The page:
Referendum voting models altered

 

By Frances Mulraney

Class Rep Council voted to amend the funding models on which students would vote, if a second referendum were to take place on higher education funding.

The council last Wednesday passed a motion seeking to amend the “higher education funding information campaign and referendum mandate due to mandate frustration”.

Last December’s referendum on a higher education funding model was declared null and void by SU president Ed Leamy when voting was discovered to have breached the Students’ Union constitution.

As previously reported by The College View, the last CRC passed the motion to establish a campaigns working group to organise the information campaign surrounding a second referendum on higher education funding.

The proposal was made by class rep Steve Conlon who told the council that the referendum mandate “could simply not be carried in its current form and so must be amended”.

He claimed the campaigns working group, which would be responsible for campaigns proposed by Class Rep Council only, would take responsibility for the development of “an information campaign that outlines the pros and cons of the various funding models currently being debated and to seek, by means of referendum, the opinion of the student body on the funding of higher education”.

The establishment of the working group aims to “free up the exec” yet at the same time ensure that a balanced debate is supported and encouraged on campus “where students can debate the issues surrounding higher education funding and equity of access”.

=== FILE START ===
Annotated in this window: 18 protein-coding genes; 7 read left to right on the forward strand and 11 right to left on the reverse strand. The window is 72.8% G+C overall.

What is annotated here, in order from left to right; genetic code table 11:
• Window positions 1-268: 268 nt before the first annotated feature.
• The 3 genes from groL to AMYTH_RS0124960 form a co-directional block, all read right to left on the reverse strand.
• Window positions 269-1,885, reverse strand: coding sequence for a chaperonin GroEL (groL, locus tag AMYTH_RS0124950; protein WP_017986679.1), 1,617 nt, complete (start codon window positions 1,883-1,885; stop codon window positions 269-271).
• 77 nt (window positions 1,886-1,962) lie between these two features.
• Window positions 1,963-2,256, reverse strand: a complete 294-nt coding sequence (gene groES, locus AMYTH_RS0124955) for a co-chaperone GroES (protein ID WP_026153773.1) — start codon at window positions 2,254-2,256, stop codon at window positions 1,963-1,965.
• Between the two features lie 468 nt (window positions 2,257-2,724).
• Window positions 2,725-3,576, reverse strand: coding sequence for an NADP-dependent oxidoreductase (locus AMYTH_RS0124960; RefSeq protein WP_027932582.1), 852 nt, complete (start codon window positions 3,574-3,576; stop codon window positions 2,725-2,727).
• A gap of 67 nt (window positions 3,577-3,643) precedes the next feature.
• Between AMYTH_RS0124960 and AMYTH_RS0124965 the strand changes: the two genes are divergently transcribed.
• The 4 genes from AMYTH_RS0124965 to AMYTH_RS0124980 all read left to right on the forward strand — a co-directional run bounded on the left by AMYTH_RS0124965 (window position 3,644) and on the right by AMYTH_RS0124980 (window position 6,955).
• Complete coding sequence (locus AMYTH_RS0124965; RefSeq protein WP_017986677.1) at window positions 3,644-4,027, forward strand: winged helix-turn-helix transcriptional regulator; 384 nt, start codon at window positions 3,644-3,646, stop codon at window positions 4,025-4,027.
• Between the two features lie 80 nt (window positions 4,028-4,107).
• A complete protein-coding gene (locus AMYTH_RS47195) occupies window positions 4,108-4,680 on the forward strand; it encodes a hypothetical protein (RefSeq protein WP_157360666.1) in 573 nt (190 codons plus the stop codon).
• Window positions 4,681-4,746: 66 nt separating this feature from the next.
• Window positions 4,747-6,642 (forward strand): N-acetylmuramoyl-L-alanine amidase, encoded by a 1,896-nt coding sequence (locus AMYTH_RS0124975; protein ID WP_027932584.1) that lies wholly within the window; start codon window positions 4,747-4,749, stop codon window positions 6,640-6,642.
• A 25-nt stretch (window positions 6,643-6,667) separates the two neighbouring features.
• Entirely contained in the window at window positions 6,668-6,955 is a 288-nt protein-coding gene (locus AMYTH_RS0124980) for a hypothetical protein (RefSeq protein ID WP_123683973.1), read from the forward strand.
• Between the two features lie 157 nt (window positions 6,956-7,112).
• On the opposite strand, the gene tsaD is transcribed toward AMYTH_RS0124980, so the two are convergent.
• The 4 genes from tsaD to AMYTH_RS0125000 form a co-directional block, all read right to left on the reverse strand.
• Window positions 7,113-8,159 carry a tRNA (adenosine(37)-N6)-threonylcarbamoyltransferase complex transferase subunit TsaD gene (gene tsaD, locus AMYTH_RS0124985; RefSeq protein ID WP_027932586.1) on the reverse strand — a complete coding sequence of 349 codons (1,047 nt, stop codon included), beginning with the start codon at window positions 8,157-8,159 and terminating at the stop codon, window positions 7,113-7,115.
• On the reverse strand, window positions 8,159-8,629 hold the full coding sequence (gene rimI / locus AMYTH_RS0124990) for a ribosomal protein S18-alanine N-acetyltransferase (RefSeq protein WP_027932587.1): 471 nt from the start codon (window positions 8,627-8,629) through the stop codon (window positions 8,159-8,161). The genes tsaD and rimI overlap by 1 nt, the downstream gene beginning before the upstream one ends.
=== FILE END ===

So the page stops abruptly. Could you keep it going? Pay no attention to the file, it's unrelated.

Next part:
Its members will be elected at a later date. All members of the group are required to remain neutral for the purpose of the information campaign.

The motion passed last Wednesday altered the options presented to students on the ballot paper, making them “easier to read”. DCU students will now decide between five altered funding options- introduction of means tested tuition fees, introduction of a graduate tax, introduction of a student loan scheme, introduction of a student contribution fee of €2,500 or the introduction of a fully free system funded by conventional taxation.

This new ballot paper introduces the funding option of means tested tuition fees instead of simply the introduction of tuition fees for all. Option four of the ballot also changes the figure of the student contribution fee from €2,000 to €2,500 in line with changes introduced by the government since the first referendum took place.

Onus falls on returning officer Seán Rooney to decide on a date for the second referendum during this academic year. The aim of the referendum is to establish student opinion on the best option for higher education funding with which DCU Students’ Union can lobby on their behalf.

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